Gordon Clark was a 20th-century American Christian philosopher and theologian. This is a book published a few years after his death by The Trinity Foundation, an organisation dedicated to promoting his work. This volume is a collection of reminiscences by people who knew Clark.
This is a rather strange book. Again and again reference is made to people who disagreed with Clark, disliked him, and even doubted his Christian faith. One slowly gets an idea of why that might have been the case, but this volume lacks an explanation of the issues involved. It would also have been improved by a balanced assessment of Clark's life and thought.
Here are some representative quotes:
- "Many people found Gordon Clark to be a hard man: cold, ruthless, blunt, unsympathetic, disdainful." (p. 19)
- "His many books testify to his faith. Yet, sadly, even almost to the end of his life, there were those who were skeptical of his salvation." (p. 23)
- "My Apologetics professor had Dr. Clark explain his philosophy to our class one session. After Dr. Clark completed his lecture, responded to questions, and left, the professor said his method of apologetics was heresy and no one would likely come to salvation after hearing the Gospel preached by Dr. Clark." (p. 69)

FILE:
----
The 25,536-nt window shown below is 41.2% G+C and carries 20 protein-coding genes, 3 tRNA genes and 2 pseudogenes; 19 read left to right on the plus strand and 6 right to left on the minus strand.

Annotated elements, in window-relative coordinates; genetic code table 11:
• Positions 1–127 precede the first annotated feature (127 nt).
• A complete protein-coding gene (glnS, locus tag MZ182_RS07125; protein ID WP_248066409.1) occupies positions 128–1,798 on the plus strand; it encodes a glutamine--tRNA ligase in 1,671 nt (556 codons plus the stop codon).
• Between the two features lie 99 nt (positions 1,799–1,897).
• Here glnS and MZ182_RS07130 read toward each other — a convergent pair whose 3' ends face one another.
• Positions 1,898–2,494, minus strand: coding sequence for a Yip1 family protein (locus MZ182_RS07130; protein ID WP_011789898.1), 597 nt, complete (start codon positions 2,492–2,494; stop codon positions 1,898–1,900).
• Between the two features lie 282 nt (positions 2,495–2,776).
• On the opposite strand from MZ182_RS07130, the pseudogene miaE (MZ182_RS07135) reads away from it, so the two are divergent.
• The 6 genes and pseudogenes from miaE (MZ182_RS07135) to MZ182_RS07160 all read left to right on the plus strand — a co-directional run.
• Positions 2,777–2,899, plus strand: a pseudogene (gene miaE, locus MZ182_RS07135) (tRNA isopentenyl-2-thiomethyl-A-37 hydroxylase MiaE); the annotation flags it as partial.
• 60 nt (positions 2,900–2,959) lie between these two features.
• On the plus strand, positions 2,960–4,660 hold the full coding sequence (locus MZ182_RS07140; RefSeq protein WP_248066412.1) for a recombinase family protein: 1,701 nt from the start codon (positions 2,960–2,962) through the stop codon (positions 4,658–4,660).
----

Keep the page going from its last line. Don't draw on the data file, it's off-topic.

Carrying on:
- "None of the authors I read mentioned Clark very favorably. Some had written before Clark's time; others ignored him; a few made disparaging remarks." (p. 96)
From the year when J. Gresham Machen died (1937) to the first publications of Henry and Carnell after World War II, Clark stood almost alone for the set of essential beliefs that came to serve as the foundation of evangelical scholarship in the 1950s. Others who may have shared Clark's convictions neglected the vital matter of getting those views into print.This is simply not true. It didn't take me long to find some counter-examples:
- O. T. Allis, The Five Books of Moses (1943) and Prophecy And The Church (1945)
- Louis Berkhof, Summary of Christian Doctrine (1938)
- Loraine Boettner, The Person of Christ (1943)
- William Hendriksen, More than Conquerors (1940)
Gordon H. Clark: Personal Recollections includes numerous frank acknowledgements of Clark's weaknesses, but it does seem to be a little starry-eyed in its assessment of him.